If you have a simple set of actions that you want to carry out again and again, you can make Excel record these actions and produce a macro, containing the code to repeat these actions. Once you have recorded the macro, you can repeat the set of actions as many times as you like, by simply running the recorded macro. This is much more efficient than repeating the same set of actions manually each time.
In order to record a macro, you need to initially start off the recording process. This option resides in the Macros menu, which, in Excel 2007 or Excel 2010 is located in the View tab, and in Excel 2003 is located in the Tools drop-down menu. These options are shown in the images below :
You will then be presented with the options box shown on the right. You can enter a name and description for the macro if you wish. It is a good idea to give the macro a meaningful name, so that when you come back to the macro at a later date, this will assist you in remembering what it does. However, if you do not supply a name, Excel will automatically assign a macro name (macro1, macro2, etc).
You are also given the option of assigning a keyboard shortcut to your macro. This will make the macro much easier to run. However, you should be careful not to assign one of Excel's predefined key combinations (eg. CTRL-C) to the macro. If you do select an existing Excel key combination, this will be overwritten by your macro, and you, or other users, may end up accidentally executing your macro code.
Once you have started the macro recording, in Excel 2003, a floating toolbar containing a stop button pops up on the screen (see right), whereas in Excel 2007 or Excel 2010, a 'stop button' icon appears on the bottom left of the Excel workbook (see below).
Excel 2010 &
Excel 2007 Record
Macro Stop Button
While in 'Record Macro' mode, Excel remembers every action that you perform and stores it as VBA code. When you have completed the actions that you want to record, you can stop the macro recording by clicking on the stop button (as illustrated above).
If you select the Use Relative References option before you begin to record a macro, then cell references within the macro are all relative. This means that if, for example, you move from active cell A1 to cell C1, this will be recorded, within your recorded macro, as "Select the cell that is two cells to the right of the current active cell". However, if the Use Relative References option has not been selected, this action will recorded as "Select cell C1", regardless of which cell is initially the active cell.
The Use Relative References option resides in the Macros menu in Excel 2010 or Excel 2007, and is located on the Macro Toolbar in Excel 2003. This is illustrated in the images below.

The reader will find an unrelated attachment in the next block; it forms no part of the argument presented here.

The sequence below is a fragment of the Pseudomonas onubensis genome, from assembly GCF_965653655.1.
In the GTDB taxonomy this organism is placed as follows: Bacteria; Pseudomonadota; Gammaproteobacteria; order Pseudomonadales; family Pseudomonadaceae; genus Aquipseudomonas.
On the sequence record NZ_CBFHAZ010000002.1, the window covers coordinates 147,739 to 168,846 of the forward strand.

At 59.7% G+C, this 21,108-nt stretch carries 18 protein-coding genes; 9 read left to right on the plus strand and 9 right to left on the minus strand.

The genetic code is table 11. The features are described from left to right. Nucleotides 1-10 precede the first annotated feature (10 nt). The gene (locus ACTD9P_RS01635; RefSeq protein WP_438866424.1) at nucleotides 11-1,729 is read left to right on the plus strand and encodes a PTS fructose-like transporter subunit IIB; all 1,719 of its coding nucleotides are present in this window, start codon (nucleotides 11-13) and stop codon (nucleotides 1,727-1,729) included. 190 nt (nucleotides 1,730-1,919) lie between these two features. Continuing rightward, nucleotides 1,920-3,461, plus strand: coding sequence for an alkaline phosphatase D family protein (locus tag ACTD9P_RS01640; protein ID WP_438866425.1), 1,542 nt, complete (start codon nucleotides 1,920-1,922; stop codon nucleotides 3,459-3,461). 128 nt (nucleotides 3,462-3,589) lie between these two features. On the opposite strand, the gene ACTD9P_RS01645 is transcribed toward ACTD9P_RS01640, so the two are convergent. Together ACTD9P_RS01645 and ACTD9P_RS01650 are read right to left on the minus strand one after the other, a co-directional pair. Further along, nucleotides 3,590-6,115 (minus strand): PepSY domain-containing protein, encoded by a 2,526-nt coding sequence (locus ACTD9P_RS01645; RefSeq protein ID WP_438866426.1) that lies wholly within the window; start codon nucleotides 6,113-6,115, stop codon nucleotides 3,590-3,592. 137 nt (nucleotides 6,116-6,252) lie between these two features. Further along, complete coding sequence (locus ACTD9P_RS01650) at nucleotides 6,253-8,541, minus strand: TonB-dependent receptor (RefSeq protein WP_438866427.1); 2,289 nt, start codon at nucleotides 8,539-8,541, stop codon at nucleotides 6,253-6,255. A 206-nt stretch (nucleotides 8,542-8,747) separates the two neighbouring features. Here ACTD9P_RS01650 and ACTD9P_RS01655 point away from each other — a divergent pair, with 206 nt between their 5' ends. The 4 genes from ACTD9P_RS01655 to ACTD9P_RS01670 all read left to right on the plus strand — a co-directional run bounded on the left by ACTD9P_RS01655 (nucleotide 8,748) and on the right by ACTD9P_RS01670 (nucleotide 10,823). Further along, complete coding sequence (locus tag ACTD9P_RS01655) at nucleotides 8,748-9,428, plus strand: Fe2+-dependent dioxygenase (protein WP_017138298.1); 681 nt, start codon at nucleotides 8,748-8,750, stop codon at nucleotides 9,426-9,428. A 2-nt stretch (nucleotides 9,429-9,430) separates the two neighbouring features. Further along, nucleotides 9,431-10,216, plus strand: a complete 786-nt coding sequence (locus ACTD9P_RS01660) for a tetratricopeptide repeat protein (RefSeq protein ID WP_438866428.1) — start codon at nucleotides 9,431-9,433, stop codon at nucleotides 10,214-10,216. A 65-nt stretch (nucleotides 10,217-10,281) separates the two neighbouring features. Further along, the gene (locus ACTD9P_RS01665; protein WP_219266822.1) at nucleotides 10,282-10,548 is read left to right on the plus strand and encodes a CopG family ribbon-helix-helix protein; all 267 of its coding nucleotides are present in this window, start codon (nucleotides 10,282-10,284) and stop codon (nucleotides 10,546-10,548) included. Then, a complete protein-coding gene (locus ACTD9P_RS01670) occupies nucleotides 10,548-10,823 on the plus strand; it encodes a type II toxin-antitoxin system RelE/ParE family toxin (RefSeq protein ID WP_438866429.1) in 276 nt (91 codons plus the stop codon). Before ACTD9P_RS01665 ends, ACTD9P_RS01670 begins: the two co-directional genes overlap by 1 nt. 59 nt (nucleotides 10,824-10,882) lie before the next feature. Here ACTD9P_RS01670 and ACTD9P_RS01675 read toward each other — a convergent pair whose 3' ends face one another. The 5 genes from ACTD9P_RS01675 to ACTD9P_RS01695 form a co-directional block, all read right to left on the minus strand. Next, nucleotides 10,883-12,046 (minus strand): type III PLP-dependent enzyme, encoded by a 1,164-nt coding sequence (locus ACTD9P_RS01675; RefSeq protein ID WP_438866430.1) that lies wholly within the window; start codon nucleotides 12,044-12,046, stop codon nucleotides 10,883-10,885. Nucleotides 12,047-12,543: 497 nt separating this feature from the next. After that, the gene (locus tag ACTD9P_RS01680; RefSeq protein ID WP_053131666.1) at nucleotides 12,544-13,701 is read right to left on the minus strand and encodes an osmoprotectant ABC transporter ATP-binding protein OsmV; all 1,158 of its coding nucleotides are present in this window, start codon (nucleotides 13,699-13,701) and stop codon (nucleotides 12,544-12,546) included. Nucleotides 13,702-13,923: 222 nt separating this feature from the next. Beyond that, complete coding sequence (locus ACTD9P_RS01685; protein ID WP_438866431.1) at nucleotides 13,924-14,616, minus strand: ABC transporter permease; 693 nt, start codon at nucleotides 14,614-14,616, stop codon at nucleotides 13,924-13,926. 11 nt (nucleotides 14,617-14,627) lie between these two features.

Excel 2010 & Excel 2007 Use Relative
Excel 2003 Use Relative
When recording macros, Excel always produces a subroutine (rather than a function). If you have assigned a a keyboard shortcut to the macro, then this shortcut will be the simplest way of running the macro. Otherwise, the macro can be run by performing the following steps :
The VBA code produced by the macro is placed into a module, which can be viewed via the Visual Basic Editor. This can be opened up by pressing ALT-F11 (ie. press the ALT key, and while this is pressed down, press F11). The code for an Excel recorded can be accessed by clicking on one of the modules in the project window, which is positioned to the left of your visual basic editor. A simple project window is shown in the image on the left.
Although the Excel macro recording feature is a very simple way of creating VBA code, it can only be used for very basic macros. This is because it cannot make use of any of the VBA features that store information in memory, such as :
Also, the recording feature can only produce subroutines (not functions), as it cannot return a value. These subroutines cannot be passed any arguments, although they are able to identify the current active cells, ranges or worksheets, and values stored in the cells of the workbook. It should also be noted that the code generated is not always the most efficient code possible for the required actions.
While Excel's automatically generated VBA code is fine for simple macros, if you want to produce more complex macros, you will need to learn to write VBA code for yourself. However the Excel Macro Recording feature is an excellent tool to start you off with code that you can adapt or insert into your more complex macros.